Bridging the Financial Knowledge Gap in the Hispanic Community

September 24, 2021


The Hispanic community is seeking better access and connection to the financial world—and you can help grow your business by understanding their priorities and providing the necessary resources.


When considering the financial needs of people within minority communities, it can be easy to assume that treating people equally means providing the same resources and type of interaction to everyone. In practice, however, pursuing an equitable business model means fully understanding the needs of each community you serve and providing tailored interactions based on their unique traits and priorities.

The Hispanic community is one of the most underserved minority groups in the financial services industry. According to one study from the Journal of Financial Planning, only 12% of Hispanic respondents reported using the services of a financial professional.1 Moreover, the 2018 State of the American Family study finds that “only about 31% [of Latinos] have an actual plan in place.” The issue is not a lack of interest, but rather a combination of a historical lack of financial education or generational wealth from their families, conflicting priorities, and the overall lack of accessibility in the financial industry.

You can connect and grow your practice within the Hispanic community by learning about their unique concerns and values. By learning about their needs, you can create lasting client relationships for years to come and diversify your book of business.


Hispanic Americans Are Looking for Financial Education

In the face of their general financial obstacles, traditional Hispanic families have come to prioritize taking care of daily expenses over long-term saving.2 However, this trend does not indicate a lack of spending power or interest in improving their financial health. In fact, Hispanic individuals tended to heavily prioritize learning to make confident financial decisions, reducing debt, preparing for emergencies, and not living paycheck-to-paycheck.2 Moreover, research from T. Rowe Price indicates that, though they expressed difficulty in financial planning more than any other ethnic group, Hispanic Americans have a strong desire for guidance in navigating their finances. They also contribute roughly $2.3 trillion in annual economic activity in the U.S., and their prioritization of saving and tailored financial advice makes them perfect candidates for your business.3

Furthermore, this desire for guidance doesn’t end with personal finance. Retirement planning has proven to be especially difficult within the Hispanic community, but it also has remained a top priority. While only about 31% have an actual retirement plan in place, another study shows that 96% of those who do have a retirement plan contribute more money to their 401(k) plans than other ethnic groups. That said, almost 42% are concerned about the possibility of outliving their retirement savings, and 6% are actively planning to work part-time while retired.2

Moreover, many Hispanics plan to rely on Social Security as the majority of funds to be used for both their retirement income and long-term medical care for themselves and aging parents. However, the uncertain future of Social Security benefits significantly increases the risk of outliving their retirement savings—even without factoring in caring for extended family.2 With little time and few resources to navigate the nuances of retirement planning, it can be difficult for members of this community to find their footing.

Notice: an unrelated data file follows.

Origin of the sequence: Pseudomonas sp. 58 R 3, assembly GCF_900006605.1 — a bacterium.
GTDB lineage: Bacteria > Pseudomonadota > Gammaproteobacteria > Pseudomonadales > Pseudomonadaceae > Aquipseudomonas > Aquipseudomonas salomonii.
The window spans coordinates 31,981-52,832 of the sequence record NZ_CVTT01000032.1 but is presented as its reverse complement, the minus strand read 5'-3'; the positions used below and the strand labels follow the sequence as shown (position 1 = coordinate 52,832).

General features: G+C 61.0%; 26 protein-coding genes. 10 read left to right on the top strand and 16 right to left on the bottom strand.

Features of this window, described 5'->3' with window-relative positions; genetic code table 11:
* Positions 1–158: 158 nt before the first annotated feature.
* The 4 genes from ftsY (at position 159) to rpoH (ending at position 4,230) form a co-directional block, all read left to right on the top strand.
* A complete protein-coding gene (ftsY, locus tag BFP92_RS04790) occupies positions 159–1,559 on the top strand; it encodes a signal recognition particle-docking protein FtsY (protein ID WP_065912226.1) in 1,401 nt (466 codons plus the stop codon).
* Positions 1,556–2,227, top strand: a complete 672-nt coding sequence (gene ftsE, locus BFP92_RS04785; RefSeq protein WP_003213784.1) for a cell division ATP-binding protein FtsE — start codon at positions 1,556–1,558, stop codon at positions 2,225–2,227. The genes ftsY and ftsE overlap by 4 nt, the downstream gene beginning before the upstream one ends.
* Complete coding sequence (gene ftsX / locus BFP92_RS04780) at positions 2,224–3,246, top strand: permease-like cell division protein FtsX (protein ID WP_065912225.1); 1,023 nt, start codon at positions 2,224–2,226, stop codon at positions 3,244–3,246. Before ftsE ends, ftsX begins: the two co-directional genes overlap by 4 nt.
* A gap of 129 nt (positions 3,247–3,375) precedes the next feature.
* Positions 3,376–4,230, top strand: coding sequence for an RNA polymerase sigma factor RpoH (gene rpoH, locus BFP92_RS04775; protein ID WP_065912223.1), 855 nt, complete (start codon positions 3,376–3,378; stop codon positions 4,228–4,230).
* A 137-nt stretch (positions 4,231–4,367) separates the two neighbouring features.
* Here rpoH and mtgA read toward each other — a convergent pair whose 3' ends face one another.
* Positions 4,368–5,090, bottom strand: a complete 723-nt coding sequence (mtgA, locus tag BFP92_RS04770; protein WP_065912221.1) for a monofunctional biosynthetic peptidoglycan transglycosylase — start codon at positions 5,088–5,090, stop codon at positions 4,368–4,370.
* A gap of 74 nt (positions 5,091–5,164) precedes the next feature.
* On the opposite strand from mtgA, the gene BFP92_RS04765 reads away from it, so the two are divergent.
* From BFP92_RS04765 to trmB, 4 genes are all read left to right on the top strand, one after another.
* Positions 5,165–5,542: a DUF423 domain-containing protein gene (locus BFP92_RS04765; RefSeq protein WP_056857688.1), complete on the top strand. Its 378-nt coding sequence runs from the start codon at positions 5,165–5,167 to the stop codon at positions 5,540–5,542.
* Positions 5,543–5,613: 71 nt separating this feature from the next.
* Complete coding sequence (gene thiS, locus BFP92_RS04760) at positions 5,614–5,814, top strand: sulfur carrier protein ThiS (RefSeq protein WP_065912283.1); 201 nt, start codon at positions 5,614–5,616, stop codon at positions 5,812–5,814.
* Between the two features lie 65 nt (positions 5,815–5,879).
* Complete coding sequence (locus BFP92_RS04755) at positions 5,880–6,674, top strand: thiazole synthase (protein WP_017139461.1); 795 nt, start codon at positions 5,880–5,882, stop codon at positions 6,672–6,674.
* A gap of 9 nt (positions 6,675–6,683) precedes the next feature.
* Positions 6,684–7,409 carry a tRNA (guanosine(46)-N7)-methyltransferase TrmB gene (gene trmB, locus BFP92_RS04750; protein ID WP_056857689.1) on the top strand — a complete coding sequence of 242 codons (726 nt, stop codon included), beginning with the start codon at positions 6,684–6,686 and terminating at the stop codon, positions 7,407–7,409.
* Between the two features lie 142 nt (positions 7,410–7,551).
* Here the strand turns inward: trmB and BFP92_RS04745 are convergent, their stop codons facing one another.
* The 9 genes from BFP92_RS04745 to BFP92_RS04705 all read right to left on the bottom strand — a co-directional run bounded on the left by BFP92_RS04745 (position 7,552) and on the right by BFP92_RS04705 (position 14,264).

Preparing Hispanic Children for Financial Success

The desire for financial wellness is not limited, however, to themselves and their aging loved ones. Hispanic families are extremely concerned with their children’s financial health, and this concern manifests as mentorship.

Survey results indicate that adults in this community are more likely than other groups to regret not receiving financial advice from their parents; in turn, 46% of these adults reported to be directly involved in the children’s financial education, and 54% of Hispanic families expressed a desire to pay for their children’s higher education in the future.2

That’s where you come in: Providing basic financial planning tools and solutions to fund a college education can attract these individuals to your business and give them valuable advice to pass on to their children. Household budgeting and planning for college can become family activities that strengthen the bond between parent and child—as well as client and financial professional.


How Your Practice Can Address Hispanic Client Concerns

Simply expressing your sincere understanding of the obstacles presented to many Hispanics can spark meaningful conversations with potential clients within this community. Your practice can provide resources that help educate them about their short- and long-term finances. Suggesting educational courses, helpful tools, and practical financial solutions can build deeper trust in your business and set up Hispanic clients for success.

On a smaller scale, there are many personal touches you can add to your service to make Hispanic clients feel more valued. Hosting events with authentic cuisine, playing music by recording artists from this community, and practicing basic Spanish can communicate to prospects that your practice is ready to prioritize their financial wellness and safety.




2MassMutual State of the American Family Study, March 2018.

3T. Rowe Price Next Wave of Wealth Research Study, January 2020.


This material is educational and intended for an audience with financial services knowledge.


For more information on retirement-planning strategies, please contact the Retirement Strategies Group at (800) 722-2333, or email us at


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